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Blair: Northern Ireland offers hope for rest of the world

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Tony Blair

Tony Blair

Tony Blair

THE peace process in Northern Ireland offers hope for other parts of the world trying to end conflict, former prime minister Tony Blair said.

Reflecting on the 15th anniversary of the Good Friday Agreement he helped broker, Mr Blair said he believed the settlement achieved in the region would bring lasting peace.

 

But he warned that political problems would still have to be overcome in the future.

 

"Fifteen years ago, when I came to Stormont, there was little expectation of a deal being done," said Mr Blair, who has hailed the 1998 accord as one of his government's greatest achievements in power.

 

"The peace process was in turmoil. But because of the will of the people in Northern Ireland, that historic Good Friday signalled the start of a peaceful future.

 

"Now as I travel to different parts of the world, what happened in Northern Ireland is something that immediately connects with people. It brings hope for other conflicts - from Africa to the Middle East - that a situation that once seemed so bleak can be resolved.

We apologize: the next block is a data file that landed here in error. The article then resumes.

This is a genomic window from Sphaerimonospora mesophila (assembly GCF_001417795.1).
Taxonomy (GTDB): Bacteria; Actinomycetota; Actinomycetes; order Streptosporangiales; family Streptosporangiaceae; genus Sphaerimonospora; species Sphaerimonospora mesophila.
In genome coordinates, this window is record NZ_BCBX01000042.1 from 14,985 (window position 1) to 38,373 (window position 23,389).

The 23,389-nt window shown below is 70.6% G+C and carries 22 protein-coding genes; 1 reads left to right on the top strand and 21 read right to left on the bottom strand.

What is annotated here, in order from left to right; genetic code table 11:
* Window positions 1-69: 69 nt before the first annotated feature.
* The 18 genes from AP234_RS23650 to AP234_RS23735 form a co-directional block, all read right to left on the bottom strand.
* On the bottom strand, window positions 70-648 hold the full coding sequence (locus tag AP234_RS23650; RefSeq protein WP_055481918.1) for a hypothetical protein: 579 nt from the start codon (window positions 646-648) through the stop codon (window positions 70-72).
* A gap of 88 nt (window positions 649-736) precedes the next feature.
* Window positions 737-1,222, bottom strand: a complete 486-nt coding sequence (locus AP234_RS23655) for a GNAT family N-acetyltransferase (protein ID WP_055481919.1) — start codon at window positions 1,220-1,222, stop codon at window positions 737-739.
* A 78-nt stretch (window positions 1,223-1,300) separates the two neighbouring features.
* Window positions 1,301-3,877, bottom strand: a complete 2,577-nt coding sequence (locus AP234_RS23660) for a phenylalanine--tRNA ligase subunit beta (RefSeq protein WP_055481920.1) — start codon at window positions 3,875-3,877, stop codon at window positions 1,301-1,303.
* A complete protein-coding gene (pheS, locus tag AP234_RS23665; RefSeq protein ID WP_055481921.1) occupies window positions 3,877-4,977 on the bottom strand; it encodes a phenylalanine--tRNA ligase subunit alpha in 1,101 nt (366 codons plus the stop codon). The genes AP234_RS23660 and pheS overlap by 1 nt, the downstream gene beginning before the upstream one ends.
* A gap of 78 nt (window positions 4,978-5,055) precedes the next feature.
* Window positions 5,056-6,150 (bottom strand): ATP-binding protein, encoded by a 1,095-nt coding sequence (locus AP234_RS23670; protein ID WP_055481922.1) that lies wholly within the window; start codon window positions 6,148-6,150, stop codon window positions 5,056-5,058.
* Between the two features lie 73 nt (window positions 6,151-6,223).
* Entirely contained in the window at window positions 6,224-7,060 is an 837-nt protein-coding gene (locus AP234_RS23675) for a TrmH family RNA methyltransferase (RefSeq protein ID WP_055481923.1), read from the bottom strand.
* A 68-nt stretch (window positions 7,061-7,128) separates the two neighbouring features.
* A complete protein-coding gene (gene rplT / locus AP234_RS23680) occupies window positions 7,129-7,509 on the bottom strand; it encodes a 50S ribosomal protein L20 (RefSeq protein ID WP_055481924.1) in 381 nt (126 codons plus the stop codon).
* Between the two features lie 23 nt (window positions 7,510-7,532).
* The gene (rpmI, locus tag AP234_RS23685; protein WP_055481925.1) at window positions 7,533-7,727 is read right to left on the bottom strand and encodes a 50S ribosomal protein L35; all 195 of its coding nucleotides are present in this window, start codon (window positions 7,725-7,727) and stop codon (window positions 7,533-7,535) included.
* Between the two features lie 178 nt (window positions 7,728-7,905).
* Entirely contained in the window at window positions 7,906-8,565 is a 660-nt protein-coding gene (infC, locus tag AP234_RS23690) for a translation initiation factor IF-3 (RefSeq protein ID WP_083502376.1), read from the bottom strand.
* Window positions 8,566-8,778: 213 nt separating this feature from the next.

"There will be political crises, and there will be continuing problems, but I firmly believe that Northern Ireland will not return to the times of the Troubles. The gains of peace are visible and clear, and there is an overwhelming desire from the people for this to remain.

 

"So 15 years on, we should remember the past but also look confidently towards a peaceful future for Northern Ireland. There can be no going back."

 

Also looking back on the events of 1998, Sinn Fein president Gerry Adams said a truth and reconciliation process was needed to build on successes already achieved.

 

"The two governments, former combatants and those in leadership across Ireland and Britain need to part of this. There can be no hierarchy of victims," he said.

 

"Fifteen years on there can be no going back. The tiny minorities who want to cling to the past must be rejected. Sectarianism must be tackled and ended.

 

"The promise of the Good Friday Agreement for a new society in which all citizens are respected, and where fairness and justice and equality are the guiding principles, has to be advanced."

Online Editors